Amon Tobin at Orpheum Theatre, 9/6/12

Categories: Last Night
Photos by Anna Gulbrandsen

Amon Tobin with Holy Other
Orpheum Theater, Minneapolis
Thursday, September 6, 2012

See Also:
Slideshow: Amon Tobin at Orpheum Theatre
Amon Tobin stays mum on ISAM 2.0

If you weren't at the Orpheum Theater on Thursday night to see Amon Tobin there isn't much else to say -- except that whatever you did, it was the wrong thing to have done. Tobin is taking last year's ISAM for another spin around the globe, a show he's dubbed ISAM 2.0. Same songs, new rules. In fact, large chunks of the rulebook may have been rewritten before our eyes Thursday night. Lately, "mind-blowing" gets bandied about with no real thought given to what it actually means, but it was really the only way to describe what took place on the Orpheum's stage.

Photo by Anna Gulbrandsen

The stage set -- which looked like a cross between a Rubik's Cube and a stretched-out, twisted Q*Bert pyramid -- suddenly lit up with superimposed, steampunk-esque gears that spun and ground against each other and slowly gave way to billowing plumes of smoke as "Journeyman" got the night rolling. The set progressed and the visual show continued with multi-colored cubes bursting and collapsing -- at times making it seem like the set itself was falling apart. A long shot of a spaceship making entry into an alien atmosphere, a broad theme of sorts began to emerge during "Goto 10": an alternate take on how man arrived here on Earth. But it wasn't quite that simple. During "Surge" this theme took on a broader scope, a different set of primitive-looking machinery appeared and coupled with the tightly wound, intricate-as-lace music brought on thoughts of Imperialism and man's inherent tendency to destroy what he is given (or has simply annexed as his own). It ultimately brought me to one final thought for the set's first half: Man can suffer from cancer, but man also is cancer.

Photo by Anna Gulbrandsen

The crowd was held in rapt attention at this point, staring in awe at what was unfolding in front of them. The set appearing as bricks collapsing on themselves, morphing into firing anti-aircraft guns, into stars, into apocalyptic fireballs. Purveyors of this brand of glitchy, squiggly, precise ambient noise (a huge departure on ISAM, it should be noted for Tobin, who has traditionally traded in jazz-tinged drum and bass) should take note: this was how to make this type of music interesting from start to finish in a live setting. So many electronic artists fall flat live, but Tobin could have presented the visuals to the tune of an Emergency Broadcast System test pattern and nobody would have minded. "Kitty Cat" and "Bedtime Stories" lurched by and it wound down beginning with "Dropped From the Sky"; the building and destroying continuing around Tobin, on the set in which he was inserted in a large Plexiglas cube, dressed in an astronaut suit.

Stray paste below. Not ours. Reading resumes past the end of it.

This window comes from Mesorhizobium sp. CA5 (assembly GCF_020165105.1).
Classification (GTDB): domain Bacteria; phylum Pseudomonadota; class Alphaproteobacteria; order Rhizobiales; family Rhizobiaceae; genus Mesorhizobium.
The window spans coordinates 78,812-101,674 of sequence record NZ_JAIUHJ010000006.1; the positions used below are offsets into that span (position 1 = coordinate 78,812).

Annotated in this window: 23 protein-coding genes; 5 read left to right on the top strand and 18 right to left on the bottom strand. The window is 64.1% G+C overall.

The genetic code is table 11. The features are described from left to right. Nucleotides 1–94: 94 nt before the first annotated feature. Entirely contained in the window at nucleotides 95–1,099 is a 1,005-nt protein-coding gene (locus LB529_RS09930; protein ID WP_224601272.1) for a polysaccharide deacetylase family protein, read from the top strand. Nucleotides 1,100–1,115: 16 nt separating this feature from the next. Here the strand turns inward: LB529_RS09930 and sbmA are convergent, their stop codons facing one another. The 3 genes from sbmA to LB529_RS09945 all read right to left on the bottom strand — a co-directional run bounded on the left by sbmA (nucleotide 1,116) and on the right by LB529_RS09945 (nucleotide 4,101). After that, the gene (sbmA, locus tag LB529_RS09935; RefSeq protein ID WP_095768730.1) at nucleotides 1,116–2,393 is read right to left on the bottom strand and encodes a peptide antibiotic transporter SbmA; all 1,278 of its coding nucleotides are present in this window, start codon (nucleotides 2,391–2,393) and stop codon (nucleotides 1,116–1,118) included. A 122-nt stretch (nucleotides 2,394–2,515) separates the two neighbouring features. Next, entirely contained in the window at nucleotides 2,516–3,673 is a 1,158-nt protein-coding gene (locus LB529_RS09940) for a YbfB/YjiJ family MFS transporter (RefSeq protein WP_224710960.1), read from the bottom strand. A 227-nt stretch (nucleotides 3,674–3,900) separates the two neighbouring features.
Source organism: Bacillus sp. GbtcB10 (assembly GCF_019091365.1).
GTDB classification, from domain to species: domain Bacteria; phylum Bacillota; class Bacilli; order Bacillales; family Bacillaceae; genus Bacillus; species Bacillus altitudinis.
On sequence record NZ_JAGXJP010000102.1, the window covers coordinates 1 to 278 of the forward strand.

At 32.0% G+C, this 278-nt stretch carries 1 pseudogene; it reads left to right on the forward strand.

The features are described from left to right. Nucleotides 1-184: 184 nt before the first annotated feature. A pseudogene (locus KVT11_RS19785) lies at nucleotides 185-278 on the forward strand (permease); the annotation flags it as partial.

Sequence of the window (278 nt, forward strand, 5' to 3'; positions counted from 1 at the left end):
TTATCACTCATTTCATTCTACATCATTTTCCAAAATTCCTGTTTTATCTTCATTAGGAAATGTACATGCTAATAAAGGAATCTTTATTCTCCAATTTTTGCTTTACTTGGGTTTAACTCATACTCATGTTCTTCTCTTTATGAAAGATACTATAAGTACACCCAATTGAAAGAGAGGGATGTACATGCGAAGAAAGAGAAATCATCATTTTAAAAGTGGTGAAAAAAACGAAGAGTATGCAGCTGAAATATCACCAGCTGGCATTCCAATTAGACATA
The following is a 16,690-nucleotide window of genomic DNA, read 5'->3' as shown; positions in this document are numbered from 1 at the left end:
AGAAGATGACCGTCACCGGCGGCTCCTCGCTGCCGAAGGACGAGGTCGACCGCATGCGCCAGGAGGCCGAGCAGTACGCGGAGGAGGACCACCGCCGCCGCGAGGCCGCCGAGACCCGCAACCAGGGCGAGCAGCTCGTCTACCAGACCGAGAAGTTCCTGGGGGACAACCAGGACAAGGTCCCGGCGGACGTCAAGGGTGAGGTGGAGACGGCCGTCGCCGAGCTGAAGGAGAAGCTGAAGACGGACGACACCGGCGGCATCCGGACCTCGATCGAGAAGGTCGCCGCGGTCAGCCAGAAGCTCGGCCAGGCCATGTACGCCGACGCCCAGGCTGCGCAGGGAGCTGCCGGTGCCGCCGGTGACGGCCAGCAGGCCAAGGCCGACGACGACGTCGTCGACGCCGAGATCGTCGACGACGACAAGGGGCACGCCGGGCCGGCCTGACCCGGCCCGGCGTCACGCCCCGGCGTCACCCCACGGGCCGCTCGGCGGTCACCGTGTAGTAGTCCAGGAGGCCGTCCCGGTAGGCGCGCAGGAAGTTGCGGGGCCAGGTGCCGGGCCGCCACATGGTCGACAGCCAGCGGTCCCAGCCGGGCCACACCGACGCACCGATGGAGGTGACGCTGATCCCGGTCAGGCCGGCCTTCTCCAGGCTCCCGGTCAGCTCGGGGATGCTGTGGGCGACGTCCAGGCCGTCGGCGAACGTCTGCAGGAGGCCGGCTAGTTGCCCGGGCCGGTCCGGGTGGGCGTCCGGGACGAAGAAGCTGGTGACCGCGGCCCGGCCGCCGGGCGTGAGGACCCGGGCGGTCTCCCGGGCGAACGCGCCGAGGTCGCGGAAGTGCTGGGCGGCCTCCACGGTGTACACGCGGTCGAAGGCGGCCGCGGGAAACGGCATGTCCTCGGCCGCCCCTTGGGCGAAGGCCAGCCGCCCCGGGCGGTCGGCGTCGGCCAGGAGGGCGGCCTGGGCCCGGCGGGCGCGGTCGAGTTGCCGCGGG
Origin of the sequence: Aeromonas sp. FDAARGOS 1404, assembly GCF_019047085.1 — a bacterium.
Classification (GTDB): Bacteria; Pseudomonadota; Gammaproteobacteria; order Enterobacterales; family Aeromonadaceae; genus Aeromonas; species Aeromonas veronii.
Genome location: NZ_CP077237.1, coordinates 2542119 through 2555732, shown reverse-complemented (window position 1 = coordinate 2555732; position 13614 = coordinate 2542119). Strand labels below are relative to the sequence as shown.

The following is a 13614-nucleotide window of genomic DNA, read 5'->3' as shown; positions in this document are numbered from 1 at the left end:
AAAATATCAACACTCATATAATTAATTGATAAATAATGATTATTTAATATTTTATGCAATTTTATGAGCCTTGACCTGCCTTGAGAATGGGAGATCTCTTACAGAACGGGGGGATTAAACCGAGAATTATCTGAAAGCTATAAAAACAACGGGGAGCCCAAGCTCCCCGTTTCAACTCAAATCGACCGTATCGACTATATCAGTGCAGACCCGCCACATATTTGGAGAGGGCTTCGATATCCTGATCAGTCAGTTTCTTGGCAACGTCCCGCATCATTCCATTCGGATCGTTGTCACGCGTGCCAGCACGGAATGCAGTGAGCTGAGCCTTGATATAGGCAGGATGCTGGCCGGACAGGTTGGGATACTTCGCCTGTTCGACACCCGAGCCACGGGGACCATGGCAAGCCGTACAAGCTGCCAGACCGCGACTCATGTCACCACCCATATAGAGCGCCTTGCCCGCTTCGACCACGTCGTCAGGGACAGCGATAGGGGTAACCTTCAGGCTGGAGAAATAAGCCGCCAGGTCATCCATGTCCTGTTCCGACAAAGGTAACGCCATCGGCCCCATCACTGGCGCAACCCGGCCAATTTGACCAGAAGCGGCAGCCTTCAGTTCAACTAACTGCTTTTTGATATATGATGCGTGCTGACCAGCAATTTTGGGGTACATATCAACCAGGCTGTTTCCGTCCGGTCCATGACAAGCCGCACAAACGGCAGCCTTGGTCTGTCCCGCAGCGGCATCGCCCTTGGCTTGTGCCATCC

Photo by Anna Gulbrandsen

The wall faded to white and Tobin came out from behind the massive set to a roaring standing ovation. He smiled, bowed and quickly ran back into his pod for the first (and too-long) of two encores. The encores, which were indeed fun to a degree, seemed to diminish the power and overall idea of ISAM in general, however. To be sure, people finally stood up and danced a bit, but it inexplicably made the set just a tinge less exciting--like we had been brought back to the real world without being allowed to process the previous hour of fantastic lunacy. But as the stage set did a slow burn from the bottom during the last song before the set faded to white for good, another message rang loud and clear: burning down isn't necessarily an end, just a different means to start over. And while that message will play itself out in a different city on Friday night, those who saw it Thursday should take all of it and make something, anything better.

Photo by Anna Gulbrandsen
Photo by Anna Gulbrandsen
Photo by Anna Gulbrandsen

Critic's Bias: Nothing makes me happier than being in the presence of people who can execute large-scale ideas in a manner that makes it look effortless.

The Crowd: From all walks of life and exceedingly polite. Cheered and applauded when appropriate and the near three-minute standing ovation was nothing short of astounding, though it was well-deserved.

Random Tidbit: The Orpheum's refreshment area is stellar. From the locally-made B.T. McElrath chocolate bars, the Dunn Bros. coffee (also local) to the array of top-shelf liquor, other theaters in town should take note of what they've put together.

Notebook Dump: Remember when we thought fiber optics were cool? They're now as ancient as the pyramids.

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